by Jane Akshar
by Jane Akshar
To get to my Luxor you have to go through the other Luxor. Some people love the East bank but I find it artificial with loads of hassle. My Luxor is the West Bank. The character of the two places is totally different; it is not a case of the river separating two districts. The East Bank is much more developed and along the Nile there are many five star hotels cheek by jowl. Most of the tourist shopping is on the East, but few of the sites. The West Bank is more rural; hotels are small, family run businesses in the middle of the village. Although there are many alabaster factories and a couple of papyrus institutes, the attraction for the tourist is the masses and masses of sights.
There are loads of ways to get to the other side from the railway or the airport. You can get a taxi round the bridge. That takes a long time as the bridge is 9 km south of town. Also at various times of day the police can be a real pain forbidding tourists to cross. Certainly dont try and cross before 6:00 am unless you are going on a balloon trip. After sunset you will be stopped and quizzed on what nationality you are and where are you going. I still get that, even though I have lived here several years. But it is the only way to get a car across since they closed the car ferry. Funnily enough, there is no problem going back the other way from West to East.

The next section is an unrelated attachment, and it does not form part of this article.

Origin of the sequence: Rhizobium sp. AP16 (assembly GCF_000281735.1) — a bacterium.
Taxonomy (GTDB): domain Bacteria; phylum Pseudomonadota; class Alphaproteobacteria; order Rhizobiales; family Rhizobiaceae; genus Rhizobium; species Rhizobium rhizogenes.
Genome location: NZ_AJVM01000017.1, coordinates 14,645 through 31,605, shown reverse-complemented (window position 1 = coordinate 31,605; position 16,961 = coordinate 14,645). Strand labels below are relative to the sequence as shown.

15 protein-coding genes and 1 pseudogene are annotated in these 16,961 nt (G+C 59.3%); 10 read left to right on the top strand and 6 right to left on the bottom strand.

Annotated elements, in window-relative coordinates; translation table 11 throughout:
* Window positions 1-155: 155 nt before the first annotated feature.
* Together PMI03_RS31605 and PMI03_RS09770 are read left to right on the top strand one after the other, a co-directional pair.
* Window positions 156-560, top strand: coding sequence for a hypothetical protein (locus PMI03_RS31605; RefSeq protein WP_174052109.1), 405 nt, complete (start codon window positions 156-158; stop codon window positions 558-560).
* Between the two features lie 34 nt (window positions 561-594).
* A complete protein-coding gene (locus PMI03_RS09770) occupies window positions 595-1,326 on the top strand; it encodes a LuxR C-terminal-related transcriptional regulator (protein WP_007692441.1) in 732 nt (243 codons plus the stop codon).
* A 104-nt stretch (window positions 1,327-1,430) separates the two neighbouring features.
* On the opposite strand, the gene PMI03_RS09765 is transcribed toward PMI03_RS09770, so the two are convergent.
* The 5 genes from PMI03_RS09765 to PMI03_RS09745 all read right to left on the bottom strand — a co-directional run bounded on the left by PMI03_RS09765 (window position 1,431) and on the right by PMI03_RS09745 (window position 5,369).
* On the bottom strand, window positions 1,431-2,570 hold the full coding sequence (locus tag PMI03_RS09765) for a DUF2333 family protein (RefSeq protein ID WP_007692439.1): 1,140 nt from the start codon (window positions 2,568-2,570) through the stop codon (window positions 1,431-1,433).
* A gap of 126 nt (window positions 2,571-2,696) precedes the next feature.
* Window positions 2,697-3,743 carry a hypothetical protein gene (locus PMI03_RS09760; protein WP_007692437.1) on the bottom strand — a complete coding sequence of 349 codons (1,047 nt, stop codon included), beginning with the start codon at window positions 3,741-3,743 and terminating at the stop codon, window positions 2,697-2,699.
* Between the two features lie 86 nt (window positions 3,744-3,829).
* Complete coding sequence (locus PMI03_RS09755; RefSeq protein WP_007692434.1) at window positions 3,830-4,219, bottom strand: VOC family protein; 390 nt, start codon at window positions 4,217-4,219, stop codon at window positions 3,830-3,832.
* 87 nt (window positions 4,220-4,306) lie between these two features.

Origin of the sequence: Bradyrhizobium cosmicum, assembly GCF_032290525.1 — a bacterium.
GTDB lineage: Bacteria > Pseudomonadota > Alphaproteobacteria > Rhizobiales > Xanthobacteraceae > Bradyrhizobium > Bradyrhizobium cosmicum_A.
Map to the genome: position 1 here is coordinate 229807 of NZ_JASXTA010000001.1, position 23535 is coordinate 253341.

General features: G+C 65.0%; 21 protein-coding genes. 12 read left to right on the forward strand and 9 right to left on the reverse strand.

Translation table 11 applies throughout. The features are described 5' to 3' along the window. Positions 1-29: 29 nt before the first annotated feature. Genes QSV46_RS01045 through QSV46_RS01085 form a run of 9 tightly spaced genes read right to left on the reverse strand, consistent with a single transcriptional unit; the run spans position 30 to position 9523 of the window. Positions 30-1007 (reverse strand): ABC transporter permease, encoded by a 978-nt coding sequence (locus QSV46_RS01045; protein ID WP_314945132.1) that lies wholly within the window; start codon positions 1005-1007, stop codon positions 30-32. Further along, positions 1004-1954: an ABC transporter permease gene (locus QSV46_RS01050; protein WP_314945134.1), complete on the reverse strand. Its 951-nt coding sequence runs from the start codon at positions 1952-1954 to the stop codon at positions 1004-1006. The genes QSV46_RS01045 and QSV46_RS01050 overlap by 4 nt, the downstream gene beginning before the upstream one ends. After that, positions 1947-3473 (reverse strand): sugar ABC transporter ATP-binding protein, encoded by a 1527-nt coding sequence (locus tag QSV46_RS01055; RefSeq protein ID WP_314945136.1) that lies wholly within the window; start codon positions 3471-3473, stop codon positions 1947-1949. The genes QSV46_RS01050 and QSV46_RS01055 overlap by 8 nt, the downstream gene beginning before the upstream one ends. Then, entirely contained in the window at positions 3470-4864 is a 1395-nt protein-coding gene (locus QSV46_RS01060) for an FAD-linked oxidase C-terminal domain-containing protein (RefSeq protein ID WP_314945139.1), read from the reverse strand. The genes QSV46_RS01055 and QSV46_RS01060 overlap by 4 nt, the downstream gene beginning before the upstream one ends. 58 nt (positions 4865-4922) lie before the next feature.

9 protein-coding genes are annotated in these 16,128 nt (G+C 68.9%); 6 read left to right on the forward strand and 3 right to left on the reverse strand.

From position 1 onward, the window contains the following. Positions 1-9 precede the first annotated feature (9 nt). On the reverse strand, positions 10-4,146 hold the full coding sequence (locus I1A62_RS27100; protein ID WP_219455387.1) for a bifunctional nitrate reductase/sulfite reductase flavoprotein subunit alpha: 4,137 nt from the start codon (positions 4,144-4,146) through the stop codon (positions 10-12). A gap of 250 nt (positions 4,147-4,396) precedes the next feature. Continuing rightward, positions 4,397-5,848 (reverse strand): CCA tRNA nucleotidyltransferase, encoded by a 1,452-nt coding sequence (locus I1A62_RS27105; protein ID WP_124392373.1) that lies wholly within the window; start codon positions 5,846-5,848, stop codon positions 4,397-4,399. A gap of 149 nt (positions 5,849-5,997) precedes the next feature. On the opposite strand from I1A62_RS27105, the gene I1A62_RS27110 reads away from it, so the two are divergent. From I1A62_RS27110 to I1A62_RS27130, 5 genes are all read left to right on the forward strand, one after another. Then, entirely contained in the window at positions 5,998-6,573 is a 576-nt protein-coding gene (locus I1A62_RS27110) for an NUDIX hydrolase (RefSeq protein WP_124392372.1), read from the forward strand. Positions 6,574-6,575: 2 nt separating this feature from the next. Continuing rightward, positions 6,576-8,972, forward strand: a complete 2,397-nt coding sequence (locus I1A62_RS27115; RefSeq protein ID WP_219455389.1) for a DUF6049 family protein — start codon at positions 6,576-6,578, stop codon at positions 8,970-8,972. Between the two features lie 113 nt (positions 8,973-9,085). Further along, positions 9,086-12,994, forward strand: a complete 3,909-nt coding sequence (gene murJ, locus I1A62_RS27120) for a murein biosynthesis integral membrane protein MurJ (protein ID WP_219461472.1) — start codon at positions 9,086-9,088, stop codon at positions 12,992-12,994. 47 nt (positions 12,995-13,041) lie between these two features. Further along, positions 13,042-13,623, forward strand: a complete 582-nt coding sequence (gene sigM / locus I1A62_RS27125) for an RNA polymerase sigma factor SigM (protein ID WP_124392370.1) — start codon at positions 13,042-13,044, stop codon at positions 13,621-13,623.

You can also cross by motor boat. Just walk down the Corniche along the embankment and lots of people will offer you a crossing on a motor boat. That is a very pleasant way to get across and you get views of Luxor temple as you cross. Lastly, and my favorite, is the local ferry. I prefer this, as I am extremely unhandy about climbing on and off the motor boats, and always have to have my hand held. On the local ferry I am spared this indignity.